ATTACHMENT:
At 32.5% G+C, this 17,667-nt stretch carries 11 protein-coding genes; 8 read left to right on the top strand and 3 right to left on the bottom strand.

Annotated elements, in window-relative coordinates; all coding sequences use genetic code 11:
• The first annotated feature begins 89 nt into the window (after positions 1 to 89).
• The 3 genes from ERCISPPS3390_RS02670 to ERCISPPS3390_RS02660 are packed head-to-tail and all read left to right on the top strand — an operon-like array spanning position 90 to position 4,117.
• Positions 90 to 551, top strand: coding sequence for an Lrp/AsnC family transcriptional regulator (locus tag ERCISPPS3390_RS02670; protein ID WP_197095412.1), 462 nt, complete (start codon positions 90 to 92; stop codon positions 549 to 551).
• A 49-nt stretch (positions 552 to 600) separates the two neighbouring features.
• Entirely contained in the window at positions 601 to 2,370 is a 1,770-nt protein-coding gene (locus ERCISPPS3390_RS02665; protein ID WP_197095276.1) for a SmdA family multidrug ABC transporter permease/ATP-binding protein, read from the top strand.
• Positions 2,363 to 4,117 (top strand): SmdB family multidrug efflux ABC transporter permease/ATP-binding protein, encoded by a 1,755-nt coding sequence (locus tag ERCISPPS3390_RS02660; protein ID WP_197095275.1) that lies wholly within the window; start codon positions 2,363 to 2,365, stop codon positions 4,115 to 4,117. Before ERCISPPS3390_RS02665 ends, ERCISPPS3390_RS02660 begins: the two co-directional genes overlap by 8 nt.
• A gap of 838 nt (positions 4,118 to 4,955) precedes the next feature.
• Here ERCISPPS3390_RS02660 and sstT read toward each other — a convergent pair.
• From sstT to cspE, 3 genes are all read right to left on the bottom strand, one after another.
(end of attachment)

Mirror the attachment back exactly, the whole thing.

At 32.5% G+C, this 17,667-nt stretch carries 11 protein-coding genes; 8 read left to right on the top strand and 3 right to left on the bottom strand.

Annotated elements, in window-relative coordinates; all coding sequences use genetic code 11:
• The first annotated feature begins 89 nt into the window (after positions 1 to 89).
• The 3 genes from ERCISPPS3390_RS02670 to ERCISPPS3390_RS02660 are packed head-to-tail and all read left to right on the top strand — an operon-like array spanning position 90 to position 4,117.
• Positions 90 to 551, top strand: coding sequence for an Lrp/AsnC family transcriptional regulator (locus tag ERCISPPS3390_RS02670; protein ID WP_197095412.1), 462 nt, complete (start codon positions 90 to 92; stop codon positions 549 to 551).
• A 49-nt stretch (positions 552 to 600) separates the two neighbouring features.
• Entirely contained in the window at positions 601 to 2,370 is a 1,770-nt protein-coding gene (locus ERCISPPS3390_RS02665; protein ID WP_197095276.1) for a SmdA family multidrug ABC transporter permease/ATP-binding protein, read from the top strand.
• Positions 2,363 to 4,117 (top strand): SmdB family multidrug efflux ABC transporter permease/ATP-binding protein, encoded by a 1,755-nt coding sequence (locus tag ERCISPPS3390_RS02660; protein ID WP_197095275.1) that lies wholly within the window; start codon positions 2,363 to 2,365, stop codon positions 4,115 to 4,117. Before ERCISPPS3390_RS02665 ends, ERCISPPS3390_RS02660 begins: the two co-directional genes overlap by 8 nt.
• A gap of 838 nt (positions 4,118 to 4,955) precedes the next feature.
• Here ERCISPPS3390_RS02660 and sstT read toward each other — a convergent pair.
• From sstT to cspE, 3 genes are all read right to left on the bottom strand, one after another.